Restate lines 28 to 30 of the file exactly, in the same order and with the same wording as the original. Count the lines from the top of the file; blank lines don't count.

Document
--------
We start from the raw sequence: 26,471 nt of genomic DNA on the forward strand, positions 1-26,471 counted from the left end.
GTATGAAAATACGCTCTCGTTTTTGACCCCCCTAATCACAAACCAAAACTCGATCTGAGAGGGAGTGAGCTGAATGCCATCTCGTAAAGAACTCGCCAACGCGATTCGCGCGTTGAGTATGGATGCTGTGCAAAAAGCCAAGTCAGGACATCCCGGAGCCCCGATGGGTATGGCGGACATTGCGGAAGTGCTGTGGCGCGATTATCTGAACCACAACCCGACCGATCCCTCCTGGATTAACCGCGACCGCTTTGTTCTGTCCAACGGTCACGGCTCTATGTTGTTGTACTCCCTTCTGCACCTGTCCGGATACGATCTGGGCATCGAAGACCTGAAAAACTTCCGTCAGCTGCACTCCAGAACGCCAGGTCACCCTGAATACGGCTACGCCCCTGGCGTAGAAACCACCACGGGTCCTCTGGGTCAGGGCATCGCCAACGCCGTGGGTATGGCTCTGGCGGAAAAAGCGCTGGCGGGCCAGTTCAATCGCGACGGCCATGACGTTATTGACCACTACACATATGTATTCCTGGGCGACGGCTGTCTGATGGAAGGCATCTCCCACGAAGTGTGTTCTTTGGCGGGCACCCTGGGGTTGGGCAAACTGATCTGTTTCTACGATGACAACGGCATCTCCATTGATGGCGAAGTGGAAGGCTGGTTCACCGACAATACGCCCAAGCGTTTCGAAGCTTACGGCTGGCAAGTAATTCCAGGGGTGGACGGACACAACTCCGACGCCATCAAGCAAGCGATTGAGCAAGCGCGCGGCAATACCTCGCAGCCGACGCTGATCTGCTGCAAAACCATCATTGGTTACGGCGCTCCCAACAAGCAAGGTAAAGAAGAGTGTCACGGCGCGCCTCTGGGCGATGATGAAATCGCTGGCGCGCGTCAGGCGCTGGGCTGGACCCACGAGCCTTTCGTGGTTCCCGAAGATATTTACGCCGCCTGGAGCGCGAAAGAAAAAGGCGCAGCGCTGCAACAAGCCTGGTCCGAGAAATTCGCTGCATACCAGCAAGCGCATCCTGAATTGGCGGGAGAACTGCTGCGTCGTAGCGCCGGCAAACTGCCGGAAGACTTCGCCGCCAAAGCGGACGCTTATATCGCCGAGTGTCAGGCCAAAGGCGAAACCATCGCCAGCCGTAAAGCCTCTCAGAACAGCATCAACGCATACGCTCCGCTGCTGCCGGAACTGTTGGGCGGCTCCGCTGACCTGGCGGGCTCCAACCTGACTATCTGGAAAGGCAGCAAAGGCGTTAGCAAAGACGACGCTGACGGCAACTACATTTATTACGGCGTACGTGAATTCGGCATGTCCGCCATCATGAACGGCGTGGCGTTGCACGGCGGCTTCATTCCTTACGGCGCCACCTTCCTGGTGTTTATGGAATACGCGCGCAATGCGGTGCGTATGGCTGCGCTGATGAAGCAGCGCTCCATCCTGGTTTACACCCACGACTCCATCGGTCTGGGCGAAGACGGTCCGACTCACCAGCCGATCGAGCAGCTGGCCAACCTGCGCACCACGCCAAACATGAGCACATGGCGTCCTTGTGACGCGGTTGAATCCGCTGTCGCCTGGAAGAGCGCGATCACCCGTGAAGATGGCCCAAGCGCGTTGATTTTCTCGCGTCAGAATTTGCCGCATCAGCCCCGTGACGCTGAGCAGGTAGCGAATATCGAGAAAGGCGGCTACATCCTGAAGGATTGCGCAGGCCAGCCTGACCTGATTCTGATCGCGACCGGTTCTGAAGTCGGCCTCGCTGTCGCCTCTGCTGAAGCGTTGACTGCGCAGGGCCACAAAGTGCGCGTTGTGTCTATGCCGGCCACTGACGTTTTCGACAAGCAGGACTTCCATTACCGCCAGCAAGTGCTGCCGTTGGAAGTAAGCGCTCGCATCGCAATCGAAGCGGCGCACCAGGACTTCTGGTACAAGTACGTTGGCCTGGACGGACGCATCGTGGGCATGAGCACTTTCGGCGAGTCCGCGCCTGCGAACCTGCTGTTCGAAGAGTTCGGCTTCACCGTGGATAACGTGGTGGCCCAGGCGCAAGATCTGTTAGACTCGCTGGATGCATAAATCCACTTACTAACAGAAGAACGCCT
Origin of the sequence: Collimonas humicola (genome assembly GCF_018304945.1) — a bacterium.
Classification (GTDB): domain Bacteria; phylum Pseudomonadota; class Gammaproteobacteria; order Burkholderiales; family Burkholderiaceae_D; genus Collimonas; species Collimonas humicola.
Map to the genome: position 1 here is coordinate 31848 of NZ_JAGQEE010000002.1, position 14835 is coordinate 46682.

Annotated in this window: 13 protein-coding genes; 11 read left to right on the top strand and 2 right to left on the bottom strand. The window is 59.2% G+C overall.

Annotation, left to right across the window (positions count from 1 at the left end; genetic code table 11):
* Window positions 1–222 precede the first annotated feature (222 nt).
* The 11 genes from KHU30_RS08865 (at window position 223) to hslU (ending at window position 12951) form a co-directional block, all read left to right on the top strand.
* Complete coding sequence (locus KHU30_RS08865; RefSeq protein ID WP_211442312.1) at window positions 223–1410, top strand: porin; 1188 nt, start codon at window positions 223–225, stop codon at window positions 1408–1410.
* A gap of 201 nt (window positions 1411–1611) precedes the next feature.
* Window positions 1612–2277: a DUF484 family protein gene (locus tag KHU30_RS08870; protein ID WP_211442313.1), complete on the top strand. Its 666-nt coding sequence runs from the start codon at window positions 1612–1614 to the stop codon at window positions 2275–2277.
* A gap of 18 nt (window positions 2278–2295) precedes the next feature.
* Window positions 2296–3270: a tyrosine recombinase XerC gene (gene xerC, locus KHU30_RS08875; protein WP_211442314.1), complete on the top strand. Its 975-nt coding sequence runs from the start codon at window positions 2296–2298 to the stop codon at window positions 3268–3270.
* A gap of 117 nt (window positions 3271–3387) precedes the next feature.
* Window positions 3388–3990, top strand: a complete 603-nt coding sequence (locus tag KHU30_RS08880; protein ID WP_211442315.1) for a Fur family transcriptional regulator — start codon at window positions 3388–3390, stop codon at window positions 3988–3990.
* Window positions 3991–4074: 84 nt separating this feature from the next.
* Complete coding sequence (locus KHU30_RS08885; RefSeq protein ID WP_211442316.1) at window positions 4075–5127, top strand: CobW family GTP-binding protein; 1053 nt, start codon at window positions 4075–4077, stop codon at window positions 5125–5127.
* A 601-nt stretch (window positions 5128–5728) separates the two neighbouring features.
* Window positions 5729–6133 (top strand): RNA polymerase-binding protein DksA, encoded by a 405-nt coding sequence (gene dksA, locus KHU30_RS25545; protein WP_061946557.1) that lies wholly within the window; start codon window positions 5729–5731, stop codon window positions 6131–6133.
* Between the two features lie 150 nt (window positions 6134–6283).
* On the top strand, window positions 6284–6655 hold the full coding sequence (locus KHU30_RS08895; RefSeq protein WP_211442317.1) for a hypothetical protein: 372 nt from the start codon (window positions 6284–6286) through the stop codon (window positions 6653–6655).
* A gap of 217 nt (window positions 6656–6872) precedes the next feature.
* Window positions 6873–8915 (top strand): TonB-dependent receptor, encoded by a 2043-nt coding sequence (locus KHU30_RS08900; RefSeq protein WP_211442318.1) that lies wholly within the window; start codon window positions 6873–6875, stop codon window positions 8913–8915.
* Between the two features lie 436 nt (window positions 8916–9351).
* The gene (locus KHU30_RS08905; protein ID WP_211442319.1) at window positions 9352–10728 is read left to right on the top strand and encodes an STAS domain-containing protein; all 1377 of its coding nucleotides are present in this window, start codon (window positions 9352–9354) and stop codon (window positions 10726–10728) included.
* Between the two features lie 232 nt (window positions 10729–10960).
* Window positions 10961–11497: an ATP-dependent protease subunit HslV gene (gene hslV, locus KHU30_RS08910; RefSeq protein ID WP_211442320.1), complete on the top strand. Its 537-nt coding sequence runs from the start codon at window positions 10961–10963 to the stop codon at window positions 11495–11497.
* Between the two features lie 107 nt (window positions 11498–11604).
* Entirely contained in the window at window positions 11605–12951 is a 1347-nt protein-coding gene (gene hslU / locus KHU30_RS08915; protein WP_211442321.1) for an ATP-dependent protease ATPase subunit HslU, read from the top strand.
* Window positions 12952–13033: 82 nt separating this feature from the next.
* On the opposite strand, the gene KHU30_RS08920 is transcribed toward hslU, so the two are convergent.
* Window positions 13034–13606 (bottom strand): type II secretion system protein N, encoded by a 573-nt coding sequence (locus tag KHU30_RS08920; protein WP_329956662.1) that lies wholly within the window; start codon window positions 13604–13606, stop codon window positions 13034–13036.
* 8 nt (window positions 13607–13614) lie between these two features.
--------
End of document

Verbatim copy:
* Window positions 10961–11497: an ATP-dependent protease subunit HslV gene (gene hslV, locus KHU30_RS08910; RefSeq protein ID WP_211442320.1), complete on the top strand. Its 537-nt coding sequence runs from the start codon at window positions 10961–10963 to the stop codon at window positions 11495–11497.
* Between the two features lie 107 nt (window positions 11498–11604).
* Entirely contained in the window at window positions 11605–12951 is a 1347-nt protein-coding gene (gene hslU / locus KHU30_RS08915; protein WP_211442321.1) for an ATP-dependent protease ATPase subunit HslU, read from the top strand.